A deliberately frothy take on an under-documented moment in US politics
Glastonbury : Pyramid Stage (Sunday Afternoon)
Run for the hills! The Sugababes are actually smiling!...
Nothing sounds better in the sunshine than dub, but it's a curse in disguise for Asian Dub Foundation whose politico-punk messages fall on deaf ears as a blissed-out crowd seem more concerned with foot-tapping than they do about American foreign policy. Still, they're hard workers, Asian Dub Foundation, and by the time 'Knocking On The Walls Of Fortress Europe' comes around, everyone is set to give an asylum seeker a home.
Like a 48-hour romance and nuptials courtesy of the Glastonbury chapel, no festival experience is complete without a set from The Waterboys. Playing for what is possibly the 15th time this weekend, they've now got their druid-mantras and mysti-folk down to a T. Imbibed in good Christian fervour, NME.COM wanders off to the Fair Trade Tent to sign every petition going.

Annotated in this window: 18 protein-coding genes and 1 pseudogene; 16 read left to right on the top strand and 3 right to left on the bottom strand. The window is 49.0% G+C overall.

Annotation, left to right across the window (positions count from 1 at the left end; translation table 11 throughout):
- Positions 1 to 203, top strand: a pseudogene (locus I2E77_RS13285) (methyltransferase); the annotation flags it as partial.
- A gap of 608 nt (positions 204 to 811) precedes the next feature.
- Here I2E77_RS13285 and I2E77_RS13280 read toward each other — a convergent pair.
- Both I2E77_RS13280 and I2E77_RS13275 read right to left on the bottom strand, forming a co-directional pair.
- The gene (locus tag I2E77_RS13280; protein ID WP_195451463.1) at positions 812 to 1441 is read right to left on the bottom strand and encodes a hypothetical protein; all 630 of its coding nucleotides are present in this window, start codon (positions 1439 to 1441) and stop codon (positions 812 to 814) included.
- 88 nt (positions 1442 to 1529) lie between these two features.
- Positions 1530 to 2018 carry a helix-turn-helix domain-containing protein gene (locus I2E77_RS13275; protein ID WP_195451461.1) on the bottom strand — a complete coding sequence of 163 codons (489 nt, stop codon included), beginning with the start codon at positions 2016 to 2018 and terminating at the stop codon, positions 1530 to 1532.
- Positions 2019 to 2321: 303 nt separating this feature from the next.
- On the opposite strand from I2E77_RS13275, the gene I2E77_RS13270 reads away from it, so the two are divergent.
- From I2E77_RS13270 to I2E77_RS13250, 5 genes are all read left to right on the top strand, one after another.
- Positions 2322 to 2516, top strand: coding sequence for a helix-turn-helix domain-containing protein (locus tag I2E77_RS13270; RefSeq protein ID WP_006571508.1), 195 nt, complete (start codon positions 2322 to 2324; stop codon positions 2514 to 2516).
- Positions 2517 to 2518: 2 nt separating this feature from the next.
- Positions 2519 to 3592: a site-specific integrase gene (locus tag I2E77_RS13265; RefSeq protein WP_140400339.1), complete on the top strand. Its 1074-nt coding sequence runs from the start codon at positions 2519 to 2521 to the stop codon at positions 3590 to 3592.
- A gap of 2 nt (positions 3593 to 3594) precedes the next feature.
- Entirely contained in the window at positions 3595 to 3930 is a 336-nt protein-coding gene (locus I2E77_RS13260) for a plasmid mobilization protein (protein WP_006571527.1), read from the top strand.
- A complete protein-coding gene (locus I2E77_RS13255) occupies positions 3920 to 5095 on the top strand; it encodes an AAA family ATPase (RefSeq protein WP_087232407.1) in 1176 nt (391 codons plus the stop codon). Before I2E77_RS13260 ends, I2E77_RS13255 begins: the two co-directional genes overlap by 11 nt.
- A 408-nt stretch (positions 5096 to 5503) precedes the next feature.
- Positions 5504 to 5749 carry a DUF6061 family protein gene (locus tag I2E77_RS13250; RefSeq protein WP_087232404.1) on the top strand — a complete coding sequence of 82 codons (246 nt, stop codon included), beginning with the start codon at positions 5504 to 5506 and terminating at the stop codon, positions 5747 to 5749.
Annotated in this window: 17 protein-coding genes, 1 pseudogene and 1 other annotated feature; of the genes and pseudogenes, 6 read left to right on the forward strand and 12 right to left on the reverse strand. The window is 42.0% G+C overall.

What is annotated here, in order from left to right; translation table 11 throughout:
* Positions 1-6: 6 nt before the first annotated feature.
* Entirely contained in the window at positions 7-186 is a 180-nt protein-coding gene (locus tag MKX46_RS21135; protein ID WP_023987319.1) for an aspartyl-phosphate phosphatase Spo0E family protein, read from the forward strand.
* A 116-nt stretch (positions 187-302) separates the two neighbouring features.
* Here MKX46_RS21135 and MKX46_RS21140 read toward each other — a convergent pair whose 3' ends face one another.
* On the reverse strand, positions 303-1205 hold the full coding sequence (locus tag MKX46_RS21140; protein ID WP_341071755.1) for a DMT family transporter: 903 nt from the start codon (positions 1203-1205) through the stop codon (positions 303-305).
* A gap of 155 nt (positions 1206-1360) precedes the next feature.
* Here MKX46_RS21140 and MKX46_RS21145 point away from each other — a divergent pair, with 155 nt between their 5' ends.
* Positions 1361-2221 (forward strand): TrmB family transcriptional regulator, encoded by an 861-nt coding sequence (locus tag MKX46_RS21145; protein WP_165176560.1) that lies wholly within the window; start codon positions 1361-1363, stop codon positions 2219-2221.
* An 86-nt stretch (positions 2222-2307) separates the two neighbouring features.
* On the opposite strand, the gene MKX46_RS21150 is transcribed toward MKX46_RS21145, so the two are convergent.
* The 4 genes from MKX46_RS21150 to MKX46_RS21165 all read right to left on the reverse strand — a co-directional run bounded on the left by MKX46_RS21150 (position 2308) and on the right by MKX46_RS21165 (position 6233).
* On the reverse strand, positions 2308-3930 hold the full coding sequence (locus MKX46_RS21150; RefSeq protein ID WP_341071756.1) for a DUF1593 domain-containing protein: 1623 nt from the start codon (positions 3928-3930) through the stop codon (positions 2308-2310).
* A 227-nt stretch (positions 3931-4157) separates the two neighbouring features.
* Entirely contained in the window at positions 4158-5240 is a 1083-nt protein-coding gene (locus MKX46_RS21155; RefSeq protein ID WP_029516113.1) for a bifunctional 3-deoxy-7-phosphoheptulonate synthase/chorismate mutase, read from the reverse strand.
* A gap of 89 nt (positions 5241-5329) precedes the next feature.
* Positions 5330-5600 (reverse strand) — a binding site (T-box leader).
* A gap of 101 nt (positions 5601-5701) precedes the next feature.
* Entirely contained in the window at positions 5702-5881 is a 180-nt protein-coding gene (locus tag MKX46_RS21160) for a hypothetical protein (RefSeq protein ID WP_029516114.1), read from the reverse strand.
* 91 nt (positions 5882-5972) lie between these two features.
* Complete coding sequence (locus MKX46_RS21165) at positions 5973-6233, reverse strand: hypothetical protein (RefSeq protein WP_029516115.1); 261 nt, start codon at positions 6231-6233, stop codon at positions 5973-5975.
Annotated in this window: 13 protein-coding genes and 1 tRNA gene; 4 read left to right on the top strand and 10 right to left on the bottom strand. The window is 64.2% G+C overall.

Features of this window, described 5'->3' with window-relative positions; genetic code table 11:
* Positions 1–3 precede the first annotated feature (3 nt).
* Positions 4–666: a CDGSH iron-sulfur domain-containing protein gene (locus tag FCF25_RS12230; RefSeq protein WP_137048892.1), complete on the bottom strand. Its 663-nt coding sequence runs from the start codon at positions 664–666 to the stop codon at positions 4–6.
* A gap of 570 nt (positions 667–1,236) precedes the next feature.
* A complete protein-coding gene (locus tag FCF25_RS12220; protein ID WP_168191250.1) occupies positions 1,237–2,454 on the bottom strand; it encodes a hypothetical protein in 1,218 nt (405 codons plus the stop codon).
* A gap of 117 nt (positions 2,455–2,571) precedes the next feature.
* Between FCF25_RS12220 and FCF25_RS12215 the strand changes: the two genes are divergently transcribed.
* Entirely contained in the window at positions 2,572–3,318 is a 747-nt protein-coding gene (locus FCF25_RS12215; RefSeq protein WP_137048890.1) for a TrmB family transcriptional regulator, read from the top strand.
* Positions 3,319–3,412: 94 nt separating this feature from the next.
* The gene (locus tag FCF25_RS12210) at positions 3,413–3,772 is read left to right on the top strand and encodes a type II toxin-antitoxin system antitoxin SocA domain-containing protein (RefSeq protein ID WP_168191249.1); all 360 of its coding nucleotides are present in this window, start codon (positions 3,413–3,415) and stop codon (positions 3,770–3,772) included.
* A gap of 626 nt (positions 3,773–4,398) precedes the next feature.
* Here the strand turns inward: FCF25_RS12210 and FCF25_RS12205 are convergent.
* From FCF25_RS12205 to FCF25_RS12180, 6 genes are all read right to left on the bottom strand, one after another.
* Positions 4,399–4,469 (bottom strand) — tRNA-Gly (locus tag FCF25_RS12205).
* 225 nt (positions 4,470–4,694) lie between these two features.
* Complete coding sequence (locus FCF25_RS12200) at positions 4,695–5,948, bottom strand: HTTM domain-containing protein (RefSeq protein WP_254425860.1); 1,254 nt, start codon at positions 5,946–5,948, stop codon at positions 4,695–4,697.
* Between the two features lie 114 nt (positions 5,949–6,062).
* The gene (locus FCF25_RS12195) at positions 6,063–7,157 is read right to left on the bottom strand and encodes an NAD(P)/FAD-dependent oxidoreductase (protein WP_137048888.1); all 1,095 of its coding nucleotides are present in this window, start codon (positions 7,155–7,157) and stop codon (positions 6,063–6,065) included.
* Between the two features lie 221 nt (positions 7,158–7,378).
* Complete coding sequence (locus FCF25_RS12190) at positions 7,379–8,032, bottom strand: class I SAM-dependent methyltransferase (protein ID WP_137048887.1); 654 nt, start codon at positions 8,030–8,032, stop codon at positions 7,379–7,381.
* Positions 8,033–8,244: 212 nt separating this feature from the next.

With their monster quiffs and dolly-bird dancers, the Leningrad Cowboys claim to be a failing Russian folk band who relocated to America after being told that "they'll swallow any old shit over there". But then they also claim to write all their own songs. Either Guns N' Roses and Imi Kamoze are in serious trouble, or these guys are just crazy rockabilly jokers from Finland.
Also messing with musical history are the Glastonbury Town Band, who greet the morning sunshine with a brass-band mash-up of Bach and 'Bohemian Rhapsody' - it'll certainly give 2Many DJs something to think about for next year.
The second album from Piper and Skylar Kaplan is danceable, euphoric and pleasingly trippy
Mumford & Sons’ collaborative steps into world music aren’t embarrassing – but they’re not essential either
The iconic DJ Shadow returns with a mixtape-like album that frustrates as much as it fascinates
A Western that revolves around a trio of gun-wielding female leads, and has a clear and consistent feminist message